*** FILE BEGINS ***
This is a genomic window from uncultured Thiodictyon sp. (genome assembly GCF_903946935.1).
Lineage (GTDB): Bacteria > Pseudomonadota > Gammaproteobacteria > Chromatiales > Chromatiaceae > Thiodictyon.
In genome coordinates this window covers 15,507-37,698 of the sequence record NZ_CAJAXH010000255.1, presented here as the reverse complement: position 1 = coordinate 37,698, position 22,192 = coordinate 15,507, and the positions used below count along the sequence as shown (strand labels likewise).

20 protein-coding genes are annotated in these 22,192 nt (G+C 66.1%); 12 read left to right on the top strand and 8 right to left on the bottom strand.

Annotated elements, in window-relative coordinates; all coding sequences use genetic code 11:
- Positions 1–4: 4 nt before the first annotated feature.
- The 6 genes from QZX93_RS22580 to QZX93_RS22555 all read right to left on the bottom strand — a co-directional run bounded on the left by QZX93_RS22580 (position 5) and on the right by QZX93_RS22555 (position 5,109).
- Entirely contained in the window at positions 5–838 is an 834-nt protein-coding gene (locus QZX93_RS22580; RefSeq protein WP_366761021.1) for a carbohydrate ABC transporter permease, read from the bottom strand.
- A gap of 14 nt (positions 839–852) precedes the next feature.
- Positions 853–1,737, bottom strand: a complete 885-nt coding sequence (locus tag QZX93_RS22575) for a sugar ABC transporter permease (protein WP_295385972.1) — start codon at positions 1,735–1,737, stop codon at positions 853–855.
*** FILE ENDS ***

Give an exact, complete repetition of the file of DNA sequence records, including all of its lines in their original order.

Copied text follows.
This is a genomic window from uncultured Thiodictyon sp. (genome assembly GCF_903946935.1).
Lineage (GTDB): Bacteria > Pseudomonadota > Gammaproteobacteria > Chromatiales > Chromatiaceae > Thiodictyon.
In genome coordinates this window covers 15,507-37,698 of the sequence record NZ_CAJAXH010000255.1, presented here as the reverse complement: position 1 = coordinate 37,698, position 22,192 = coordinate 15,507, and the positions used below count along the sequence as shown (strand labels likewise).

20 protein-coding genes are annotated in these 22,192 nt (G+C 66.1%); 12 read left to right on the top strand and 8 right to left on the bottom strand.

Annotated elements, in window-relative coordinates; all coding sequences use genetic code 11:
- Positions 1–4: 4 nt before the first annotated feature.
- The 6 genes from QZX93_RS22580 to QZX93_RS22555 all read right to left on the bottom strand — a co-directional run bounded on the left by QZX93_RS22580 (position 5) and on the right by QZX93_RS22555 (position 5,109).
- Entirely contained in the window at positions 5–838 is an 834-nt protein-coding gene (locus QZX93_RS22580; RefSeq protein WP_366761021.1) for a carbohydrate ABC transporter permease, read from the bottom strand.
- A gap of 14 nt (positions 839–852) precedes the next feature.
- Positions 853–1,737, bottom strand: a complete 885-nt coding sequence (locus tag QZX93_RS22575) for a sugar ABC transporter permease (protein WP_295385972.1) — start codon at positions 1,735–1,737, stop codon at positions 853–855.